Digital commerce has evolved into much more than just buying and selling on a website. Marketplaces—platforms that directly connect buyers and sellers—are springing up in nearly every industry.
Marketplace startups like Etsy, Airbnb and Lyft have built their businesses around the marketplace model, and even traditional e-commerce stores like Amazon are shifting in that direction. Their success relies on users joining their platforms, both as buyers and sellers. In order to create the right incentives for users to join their platforms, marketplaces must create trust within their ecosystem. Users must trust that their transactions will be protected, and that the experience will be better and more convenient than the old ways. Without trust, consumers will return to the alternatives.
Unlike in traditional e-commerce, where fraud prevention efforts focus on mitigating risk at an order level, marketplace companies allow suppliers access their platform to sell their goods and services direct to customers—whether those goods and services are then fulfilled by the marketplace company (think Fulfillment by Amazon) or fulfillment is handled directly by the seller.
That means they need to manage risk on both sides of the supply chain: ensuring that customers receive the goods and services they’ve paid for, and protecting sellers against fraud and chargebacks. Beyond transaction risk, marketplace companies also need to manage promo abuse, fake accounts, and offline events like safety incidents.
This creates several unique risk management challenges for marketplace companies.
Delays in the fraud feedback loop
Because fraudulent payments and chargebacks are generally calculated with the normal payment cycles, the fraud feedback loop for marketplaces is often delayed from the actual sign-up. This makes it easier for fraudsters to strike multiple times before getting placed on a blocked/banned list. Additionally, growth-oriented marketplaces often provide promotions for users to join the platform, but often never receive feedback as to whether a new account was legitimate or created solely to take advantage of a promotion.
Because of this, it’s more critical than ever for marketplace companies to employ identity data and a robust rules engine or machine learning model to flag—and identify—potential fraudulent accounts during the sign-up phase.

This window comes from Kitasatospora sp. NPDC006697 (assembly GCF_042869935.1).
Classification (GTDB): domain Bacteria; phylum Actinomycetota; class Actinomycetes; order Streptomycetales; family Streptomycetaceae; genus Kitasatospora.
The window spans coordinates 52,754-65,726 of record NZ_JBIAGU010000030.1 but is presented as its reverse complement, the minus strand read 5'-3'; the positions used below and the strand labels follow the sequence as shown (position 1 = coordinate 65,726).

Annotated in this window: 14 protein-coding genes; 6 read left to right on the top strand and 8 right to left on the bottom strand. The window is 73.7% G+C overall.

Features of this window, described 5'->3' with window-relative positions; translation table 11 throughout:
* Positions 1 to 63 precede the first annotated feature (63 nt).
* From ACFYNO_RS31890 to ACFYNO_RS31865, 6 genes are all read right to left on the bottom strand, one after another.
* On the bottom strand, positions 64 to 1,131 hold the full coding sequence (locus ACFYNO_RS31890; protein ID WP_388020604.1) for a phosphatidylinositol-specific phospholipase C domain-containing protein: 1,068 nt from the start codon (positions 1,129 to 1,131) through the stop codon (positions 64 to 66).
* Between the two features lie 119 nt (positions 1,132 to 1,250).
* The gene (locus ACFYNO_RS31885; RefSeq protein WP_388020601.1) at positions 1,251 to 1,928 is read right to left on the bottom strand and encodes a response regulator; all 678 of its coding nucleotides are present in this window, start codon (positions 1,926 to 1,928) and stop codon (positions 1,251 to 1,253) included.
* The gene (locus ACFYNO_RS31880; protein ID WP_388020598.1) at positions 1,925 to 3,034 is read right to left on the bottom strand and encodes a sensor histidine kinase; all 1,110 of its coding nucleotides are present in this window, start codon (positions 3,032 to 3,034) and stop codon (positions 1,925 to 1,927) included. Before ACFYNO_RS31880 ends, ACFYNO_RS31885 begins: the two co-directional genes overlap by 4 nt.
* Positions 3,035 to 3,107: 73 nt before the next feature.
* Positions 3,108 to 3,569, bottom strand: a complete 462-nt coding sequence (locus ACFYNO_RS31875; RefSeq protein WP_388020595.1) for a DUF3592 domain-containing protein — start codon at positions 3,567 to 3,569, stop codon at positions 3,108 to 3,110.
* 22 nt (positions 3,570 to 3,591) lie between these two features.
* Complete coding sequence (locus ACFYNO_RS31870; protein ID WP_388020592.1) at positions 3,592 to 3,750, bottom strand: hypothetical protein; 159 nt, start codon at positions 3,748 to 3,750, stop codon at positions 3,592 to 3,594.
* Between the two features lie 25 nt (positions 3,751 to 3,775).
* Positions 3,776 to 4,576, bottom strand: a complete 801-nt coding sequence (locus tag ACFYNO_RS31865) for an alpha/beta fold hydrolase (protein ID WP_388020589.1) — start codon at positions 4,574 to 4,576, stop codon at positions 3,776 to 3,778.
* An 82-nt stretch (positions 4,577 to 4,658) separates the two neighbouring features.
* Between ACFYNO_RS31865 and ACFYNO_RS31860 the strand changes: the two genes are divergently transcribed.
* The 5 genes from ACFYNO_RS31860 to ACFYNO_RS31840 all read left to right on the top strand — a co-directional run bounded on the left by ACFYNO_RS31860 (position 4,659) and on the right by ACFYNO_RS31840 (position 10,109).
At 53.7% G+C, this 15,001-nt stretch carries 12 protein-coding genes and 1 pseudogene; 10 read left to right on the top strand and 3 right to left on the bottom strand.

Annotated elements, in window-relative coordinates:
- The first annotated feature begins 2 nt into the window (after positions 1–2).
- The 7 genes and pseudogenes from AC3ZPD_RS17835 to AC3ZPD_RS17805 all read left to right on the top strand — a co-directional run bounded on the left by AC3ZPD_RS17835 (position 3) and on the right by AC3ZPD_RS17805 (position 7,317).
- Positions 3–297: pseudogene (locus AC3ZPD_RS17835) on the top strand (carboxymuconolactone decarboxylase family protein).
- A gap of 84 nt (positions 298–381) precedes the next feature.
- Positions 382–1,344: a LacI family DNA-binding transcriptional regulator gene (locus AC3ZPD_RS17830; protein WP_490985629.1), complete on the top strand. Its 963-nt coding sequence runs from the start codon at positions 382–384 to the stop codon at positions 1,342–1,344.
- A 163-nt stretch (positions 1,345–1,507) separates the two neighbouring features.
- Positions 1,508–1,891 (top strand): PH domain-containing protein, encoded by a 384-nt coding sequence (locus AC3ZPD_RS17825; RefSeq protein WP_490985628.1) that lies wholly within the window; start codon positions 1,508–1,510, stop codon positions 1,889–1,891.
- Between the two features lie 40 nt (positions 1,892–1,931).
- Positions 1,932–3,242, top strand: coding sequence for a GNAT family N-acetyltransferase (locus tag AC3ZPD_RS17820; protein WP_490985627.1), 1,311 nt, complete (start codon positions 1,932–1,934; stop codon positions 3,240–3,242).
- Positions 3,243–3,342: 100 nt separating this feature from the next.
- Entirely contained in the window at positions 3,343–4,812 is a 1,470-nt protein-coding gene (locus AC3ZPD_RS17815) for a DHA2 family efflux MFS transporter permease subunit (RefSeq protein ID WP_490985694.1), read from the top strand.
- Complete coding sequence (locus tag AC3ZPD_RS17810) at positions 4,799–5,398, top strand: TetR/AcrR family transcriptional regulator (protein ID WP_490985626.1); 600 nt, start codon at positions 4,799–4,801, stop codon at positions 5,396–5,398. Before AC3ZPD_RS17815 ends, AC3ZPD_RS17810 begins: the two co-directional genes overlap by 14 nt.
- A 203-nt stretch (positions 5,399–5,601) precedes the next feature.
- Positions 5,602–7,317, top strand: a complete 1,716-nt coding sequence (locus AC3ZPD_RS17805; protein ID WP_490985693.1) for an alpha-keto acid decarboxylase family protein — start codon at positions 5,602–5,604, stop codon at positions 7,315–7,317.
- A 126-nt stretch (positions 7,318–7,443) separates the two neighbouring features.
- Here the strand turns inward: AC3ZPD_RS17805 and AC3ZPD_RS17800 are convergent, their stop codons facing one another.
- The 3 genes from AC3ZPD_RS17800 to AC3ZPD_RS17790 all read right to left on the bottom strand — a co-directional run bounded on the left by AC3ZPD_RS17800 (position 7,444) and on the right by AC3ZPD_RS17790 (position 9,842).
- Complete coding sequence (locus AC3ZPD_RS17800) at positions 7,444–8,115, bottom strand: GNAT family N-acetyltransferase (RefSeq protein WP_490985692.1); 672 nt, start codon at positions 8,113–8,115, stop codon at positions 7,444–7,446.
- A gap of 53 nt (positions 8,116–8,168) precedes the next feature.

Preventing fraud vs building trust
While transaction-related fraud prevention is obviously still critical, marketplace companies are often also responsible for ensuring the physical safety of their users, as high-profile trust and safety issues can cause PR nightmares.
That’s one reason many marketplace companies are reorganizing the traditional fraud prevention team into a trust and safety (T&S) team. While both work within the risk organization, the former tends to focus more on preventing fraud and chargebacks, while the latter is focused on maintaining and building trust by managing offline risk, compliance, and onboarding.
It’s more imperative than ever for marketplace companies to build trust and safety into the fabric of the platform. In both cases, access to robust user identity data is critical to helping maintain a secure platform that users can trust.
Speedy account creation vs vetting users
As marketplaces grow in popularity, the main differentiators are trust and convenience. Trust means vetting users on both sides—the supply side (seller, rider, host) and demand side (buyer, driver, guest)—while achieving the growth needed to remain competitive. This means making it easy for users to sign up for an account.
Getting that balance right is critical. The more friction introduced during account creation, the fewer sign-ups they’ll get—resulting in reduced user growth, and therefore stagnation as fewer suppliers and buyers enter the ecosystem. But forgoing vetting during the initial sign-up creates a long list of problems: fake accounts, promo abuse and chargebacks, and platform reputation issues as users find the marketplace less trustworthy.
Marketplaces need to equip their trust and safety teams with tools to quickly sort through accounts in order to reduce friction for high-scoring accounts, block high-risk accounts, and use friction to weed out those accounts that fall in the gray area.
Managing marketplace risk with identity data
Even within the marketplace industry, risk tolerance can vary. Suppliers shipping products to buyers may only experience financial fraud, while those inviting strangers into their home or vehicle inherently take on greater risk. But all along the risk spectrum, the perceived integrity of a company’s marketplace platform means the difference between staying in business or not.
Building robust identity data into a marketplace platform is the key to mitigating the unique risk challenges of the industry.
Learn how Ekata can help marketplaces get ahead of the fraud feedback loop, build trust with your users, and remove friction in the account creation process—while still preventing fraudulent sign-ups.